Blackhawk 1611If you’ve ever cleaned a gun, you might recognize these. Yes, they’re cleaning rod handles. It’s one of those parts you never really think about, but they’re made in Manhattan, Montana.
Blackhawk 1613When you make aftermarket upgrade components for lots of different guns, you have to have perfectly-sized originals to make sure everything fits. Here’s a box of various rifle stocks used to make sure the molding machines are set up perfectly before production starts.
Blackhawk 1602One thing I never thought about is the actual product packaging itself. That’s made here too. This is a Thermal Former machine that makes the plastic trays for product packaging.
Blackhawk 1605Huge, and very heavy, rolls of thick and rigid plastic feed into the Thermal Former machine.
Blackhawk 1606That big waffle iron that’s open in this photo lowers onto the plastic sheeting to heat it up. Once softened, the plastic sheeting can be molded into the desired shape.
Blackhawk 1601Here, thousands and thousands of packaging trays for Outers gun cleaning kits roll out of the Thermal Former machine.
Blackhawk 1647Speaking of Outers gun cleaning kits, those are made here too! These rolls of wire are about to become cleaning brushes.
Blackhawk 1646Fed into a wire-brush making machine, straight out of a Willy Wonka movie, a bunch of wire is fed in, some serious magic happens, and cleaning brushes come out the other end!
Blackhawk 1642Gun cleaning mops are also produced here. These spools of wire will be used to form the “spine” of fabric cleaning mops.
Blackhawk 1643Like the magic cleaning brush making machine, rolls of thread are fed into a magic mop making machine. It’s pure wizardry.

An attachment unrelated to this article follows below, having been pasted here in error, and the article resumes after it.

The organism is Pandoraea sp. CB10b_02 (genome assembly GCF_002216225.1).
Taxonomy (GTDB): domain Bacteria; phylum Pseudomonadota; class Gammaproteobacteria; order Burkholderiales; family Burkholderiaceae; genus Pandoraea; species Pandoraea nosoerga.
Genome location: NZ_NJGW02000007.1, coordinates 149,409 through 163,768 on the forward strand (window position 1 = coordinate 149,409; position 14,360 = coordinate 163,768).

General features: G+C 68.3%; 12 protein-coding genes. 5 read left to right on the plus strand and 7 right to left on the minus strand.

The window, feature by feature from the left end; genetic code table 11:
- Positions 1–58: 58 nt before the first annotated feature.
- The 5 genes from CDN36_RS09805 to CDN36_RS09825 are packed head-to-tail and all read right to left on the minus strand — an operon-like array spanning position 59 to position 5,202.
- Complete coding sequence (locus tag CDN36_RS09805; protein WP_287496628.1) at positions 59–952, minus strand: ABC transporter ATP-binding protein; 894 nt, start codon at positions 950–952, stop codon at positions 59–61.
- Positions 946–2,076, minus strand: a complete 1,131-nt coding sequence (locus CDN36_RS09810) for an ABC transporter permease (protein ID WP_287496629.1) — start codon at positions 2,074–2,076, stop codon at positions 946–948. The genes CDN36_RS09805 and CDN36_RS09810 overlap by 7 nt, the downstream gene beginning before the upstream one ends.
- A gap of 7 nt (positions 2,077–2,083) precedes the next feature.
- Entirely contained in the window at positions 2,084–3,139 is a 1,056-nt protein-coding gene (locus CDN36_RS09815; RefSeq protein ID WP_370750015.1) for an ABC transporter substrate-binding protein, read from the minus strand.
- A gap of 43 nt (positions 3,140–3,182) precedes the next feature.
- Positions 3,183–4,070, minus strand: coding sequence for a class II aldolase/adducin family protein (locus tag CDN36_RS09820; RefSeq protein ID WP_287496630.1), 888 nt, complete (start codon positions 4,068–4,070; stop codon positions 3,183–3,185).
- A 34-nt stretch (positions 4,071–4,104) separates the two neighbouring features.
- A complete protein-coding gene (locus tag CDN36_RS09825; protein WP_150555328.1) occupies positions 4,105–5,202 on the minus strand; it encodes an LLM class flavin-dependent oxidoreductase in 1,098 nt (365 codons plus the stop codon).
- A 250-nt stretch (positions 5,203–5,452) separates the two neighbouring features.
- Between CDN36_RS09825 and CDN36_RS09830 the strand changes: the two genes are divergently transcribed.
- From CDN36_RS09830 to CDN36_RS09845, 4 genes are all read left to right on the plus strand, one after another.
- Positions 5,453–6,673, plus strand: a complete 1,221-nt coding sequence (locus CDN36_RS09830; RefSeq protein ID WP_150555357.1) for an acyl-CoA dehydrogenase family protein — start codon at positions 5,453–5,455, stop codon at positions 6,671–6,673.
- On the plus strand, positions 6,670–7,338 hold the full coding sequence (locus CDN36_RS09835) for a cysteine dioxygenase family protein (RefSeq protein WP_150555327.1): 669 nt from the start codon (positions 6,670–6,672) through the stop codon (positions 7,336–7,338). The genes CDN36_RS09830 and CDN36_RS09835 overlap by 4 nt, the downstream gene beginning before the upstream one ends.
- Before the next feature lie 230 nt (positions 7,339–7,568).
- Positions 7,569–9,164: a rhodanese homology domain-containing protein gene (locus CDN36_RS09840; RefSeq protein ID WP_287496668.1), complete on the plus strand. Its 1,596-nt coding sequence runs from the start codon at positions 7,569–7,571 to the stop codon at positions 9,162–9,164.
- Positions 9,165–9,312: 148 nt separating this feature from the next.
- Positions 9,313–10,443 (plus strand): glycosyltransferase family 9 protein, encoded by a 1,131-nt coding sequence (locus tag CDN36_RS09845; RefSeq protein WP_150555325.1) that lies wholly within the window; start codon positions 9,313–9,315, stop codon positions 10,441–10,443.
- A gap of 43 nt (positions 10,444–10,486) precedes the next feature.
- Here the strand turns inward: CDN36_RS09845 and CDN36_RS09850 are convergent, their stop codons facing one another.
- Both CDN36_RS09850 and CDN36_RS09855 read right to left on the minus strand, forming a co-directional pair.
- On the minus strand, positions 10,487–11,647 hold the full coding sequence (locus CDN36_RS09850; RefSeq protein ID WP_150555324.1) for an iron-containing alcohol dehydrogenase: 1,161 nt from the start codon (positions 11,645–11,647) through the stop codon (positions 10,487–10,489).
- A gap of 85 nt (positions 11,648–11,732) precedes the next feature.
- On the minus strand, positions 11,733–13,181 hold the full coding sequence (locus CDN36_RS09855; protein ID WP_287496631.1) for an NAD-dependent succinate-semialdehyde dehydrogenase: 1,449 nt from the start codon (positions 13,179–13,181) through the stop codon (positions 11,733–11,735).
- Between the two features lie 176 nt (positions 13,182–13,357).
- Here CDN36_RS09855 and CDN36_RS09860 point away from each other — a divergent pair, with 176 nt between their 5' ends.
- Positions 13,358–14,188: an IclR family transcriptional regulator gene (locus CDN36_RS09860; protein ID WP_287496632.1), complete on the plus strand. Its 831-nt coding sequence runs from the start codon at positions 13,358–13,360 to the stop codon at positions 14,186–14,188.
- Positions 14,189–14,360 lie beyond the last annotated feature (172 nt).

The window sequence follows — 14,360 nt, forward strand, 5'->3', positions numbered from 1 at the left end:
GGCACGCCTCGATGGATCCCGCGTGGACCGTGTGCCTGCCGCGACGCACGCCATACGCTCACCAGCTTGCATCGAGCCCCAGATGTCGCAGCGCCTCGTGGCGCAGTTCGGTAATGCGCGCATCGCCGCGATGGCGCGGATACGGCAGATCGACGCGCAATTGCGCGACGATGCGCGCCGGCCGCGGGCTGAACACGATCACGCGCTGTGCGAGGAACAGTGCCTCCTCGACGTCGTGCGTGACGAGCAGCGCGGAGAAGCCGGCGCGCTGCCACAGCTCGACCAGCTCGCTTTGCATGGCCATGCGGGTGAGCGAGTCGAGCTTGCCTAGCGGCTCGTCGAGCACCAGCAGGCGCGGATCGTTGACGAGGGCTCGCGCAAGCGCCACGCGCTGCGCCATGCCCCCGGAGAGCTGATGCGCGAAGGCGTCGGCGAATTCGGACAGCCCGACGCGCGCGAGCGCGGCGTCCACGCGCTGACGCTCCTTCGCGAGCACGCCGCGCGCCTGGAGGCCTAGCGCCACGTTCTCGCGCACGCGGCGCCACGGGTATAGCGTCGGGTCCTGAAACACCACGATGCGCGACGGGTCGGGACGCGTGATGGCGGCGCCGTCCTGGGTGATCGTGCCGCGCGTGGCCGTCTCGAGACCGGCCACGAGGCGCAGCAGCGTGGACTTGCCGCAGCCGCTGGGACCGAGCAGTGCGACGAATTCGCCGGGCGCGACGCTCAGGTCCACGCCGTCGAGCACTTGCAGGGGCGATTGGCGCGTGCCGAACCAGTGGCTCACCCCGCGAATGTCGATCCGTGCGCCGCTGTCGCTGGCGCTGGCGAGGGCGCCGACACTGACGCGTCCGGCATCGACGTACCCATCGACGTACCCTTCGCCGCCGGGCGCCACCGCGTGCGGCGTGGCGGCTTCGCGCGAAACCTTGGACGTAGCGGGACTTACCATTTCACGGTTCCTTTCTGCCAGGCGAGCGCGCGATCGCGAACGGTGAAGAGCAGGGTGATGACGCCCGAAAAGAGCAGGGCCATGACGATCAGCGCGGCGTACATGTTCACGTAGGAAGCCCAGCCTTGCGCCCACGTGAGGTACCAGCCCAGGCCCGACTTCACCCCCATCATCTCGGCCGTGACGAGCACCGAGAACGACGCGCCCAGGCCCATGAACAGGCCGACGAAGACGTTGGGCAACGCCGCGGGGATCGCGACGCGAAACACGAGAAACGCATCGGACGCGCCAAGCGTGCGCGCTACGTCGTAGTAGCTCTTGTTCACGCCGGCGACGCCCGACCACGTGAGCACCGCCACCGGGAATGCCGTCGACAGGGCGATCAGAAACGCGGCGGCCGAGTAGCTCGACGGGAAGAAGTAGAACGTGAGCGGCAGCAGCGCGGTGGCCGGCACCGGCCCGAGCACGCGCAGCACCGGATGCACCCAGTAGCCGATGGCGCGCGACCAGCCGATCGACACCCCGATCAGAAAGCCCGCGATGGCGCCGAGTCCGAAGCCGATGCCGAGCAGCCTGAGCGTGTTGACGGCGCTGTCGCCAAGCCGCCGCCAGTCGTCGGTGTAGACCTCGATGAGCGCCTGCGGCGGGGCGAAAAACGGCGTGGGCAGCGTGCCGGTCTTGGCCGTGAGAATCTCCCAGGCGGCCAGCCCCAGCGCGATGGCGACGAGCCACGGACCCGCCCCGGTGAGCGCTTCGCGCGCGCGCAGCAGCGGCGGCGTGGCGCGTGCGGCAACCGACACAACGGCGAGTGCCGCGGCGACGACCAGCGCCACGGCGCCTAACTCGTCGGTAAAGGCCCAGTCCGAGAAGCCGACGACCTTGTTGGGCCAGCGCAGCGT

Blackhawk 1638What happens when a bunch of gun writers, with short attention spans, see the coolest machine in the entire factory? We stop and gawk of course! And throw the whole tour off schedule. This machine cuts cleaning patches. Many layers of fabric are sucked down onto the cutting table by vacuum pressure, then this scary robot zooms back and forth, carefully cutting cleaning patches to exact size specifications.
Blackhawk 1640The neatest part about this Jetsons futuristic cutting machine is that it sharpens itself. After every so many inches of cutting, a ceramic wheel automatically re-sharpens the blade. The whole process was mesmerizing, but then again, maybe we’re just easy to please with automated shiny objects.
Blackhawk 1639Here’s a manually-operated patch cutter. We never saw this high-tech equipment used during our tour.
Blackhawk 1635This assembly line creates ready-to-ship Outers cleaning kits. Those yellow trays made with the Thermal Former machine are stuffed with brushes, mops, and patches produced in other areas of the factory.
Blackhawk 1633The final product—Outers gun cleaning kits!
Blackhawk 1648A full-blown machine shop is located in the factory. Folks there maintain and repair aluminum molds along with various other chores.
Blackhawk 1650You’ll see signs of patriotism everywhere—from giant American flags to banners like this one. You get a warm, fuzzy just walking around this factory.
This Blackhawk! plant has grown leaps and bounds, but is designed for future expansion as needed.
This BLACKHAWK! plant has grown leaps and bounds, but is designed for future expansion as needed.

Images by Tom McHale

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  • fishunter

    Modern automation and technology boggles my old hand-style mind. It is great to see and read about this factory though. Thanks!

  • Harry Carlin

    I’ve got an ATK plastic stock for my old Columbian FN Military Mauser, it works well and shoots better than the original stock, which I’m keeping. Its my ‘loaner’ rifle, for feller that have never been deer hunting, but would like to try. Its taken a few hits, bit you can’t kill that black plastic stock 😉

  • gunwrites

    This place is about 20 miles from my home. I own a great many of the products produced here. Oddly, I can often buy one of their items cheaper online than I can buy it direct from them.